Charity's pledge to support dying patients across Yorkshire during coronavirus crisis
Terminal illness charity Marie Curie is geared up to care for coronavirus patients across Yorkshire, but is facing a funding shortfall.
Marie Curie’s chief executive Matthew Reed has said charity desperately needs more donations from people across Yorkshire if it is to continue caring for dying people and help the NHS cope with the Coronavirus crisis.
Marie Curie needs to raise £2.5m a week to continue to run its essential frontline services, but its ability to generate the money has been seriously compromised.
Given the choice, people overwhelmingly say they would prefer to die in their own home, or in a hospice, rather than a hospital.
People who are dying can leave hospital quickly, if the right package of care is in place and it is safe to do so. Marie Curie are experts in providing that care.
The charity says dying people who do not want to be in hospital need to be moved to a more appropriate setting, as precious beds in critical care units are urgently required for patients who need lifesaving treatment for coronavirus.
Marie Curie can help, but only if it continues to raise the donations it needs to fund its vital work.
Mr Reed said: “At this time of national emergency, Marie Curie Nurses and frontline staff are needed more than ever as the NHS is put under ever greater strain. We’re ready and geared up to help, with hospice beds and nurses on standby.
“Sadly, some people’s lives will be shortened by coronavirus, so the need for end of life care will be greater. Marie Curie can meet this need, and in doing so will help free up intensive care beds needed for coronavirus patients.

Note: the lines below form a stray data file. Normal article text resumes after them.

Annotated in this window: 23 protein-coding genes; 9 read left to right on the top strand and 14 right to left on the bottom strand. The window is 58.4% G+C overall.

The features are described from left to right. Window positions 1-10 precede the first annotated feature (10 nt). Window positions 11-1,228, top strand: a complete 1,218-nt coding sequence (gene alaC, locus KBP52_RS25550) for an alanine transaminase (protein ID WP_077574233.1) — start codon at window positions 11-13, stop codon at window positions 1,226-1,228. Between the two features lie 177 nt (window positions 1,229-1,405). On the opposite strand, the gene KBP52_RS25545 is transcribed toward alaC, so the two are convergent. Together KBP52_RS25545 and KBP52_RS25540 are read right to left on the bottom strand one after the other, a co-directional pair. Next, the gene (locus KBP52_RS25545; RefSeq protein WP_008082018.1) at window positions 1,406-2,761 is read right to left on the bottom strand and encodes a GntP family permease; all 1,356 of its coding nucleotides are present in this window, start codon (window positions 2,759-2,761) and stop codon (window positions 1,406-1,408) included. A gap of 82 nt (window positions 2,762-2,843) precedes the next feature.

“But just as we want to help, our income has been decimated. We need donations urgently to keep our nurses and hospice staff on the frontline.
“Unlike other healthcare providers, Marie Curie is reliant on donations from the public to survive. Every week the charity needs to raise £2.5m to care for the tens of thousands of people who require nursing and hospice care.
" Now, our ability to fundraise is seriously compromised. Events are being cancelled, and we’ve had to close our shops. That is why we have launched an emergency appeal to make up the shortfall and ensure the charity can care for more dying patients, support the NHS and ultimately save lives in the weeks and months ahead.”
“We are all in this crisis together and already we are seeing how the public in this country is rising to support each other and the most vulnerable. Please donate now.”
People can donate to Marie Curie online at mariecurie.org.uk/emergency
Or text NURSE to 70633. Texts cost £5 plus one standard rate message.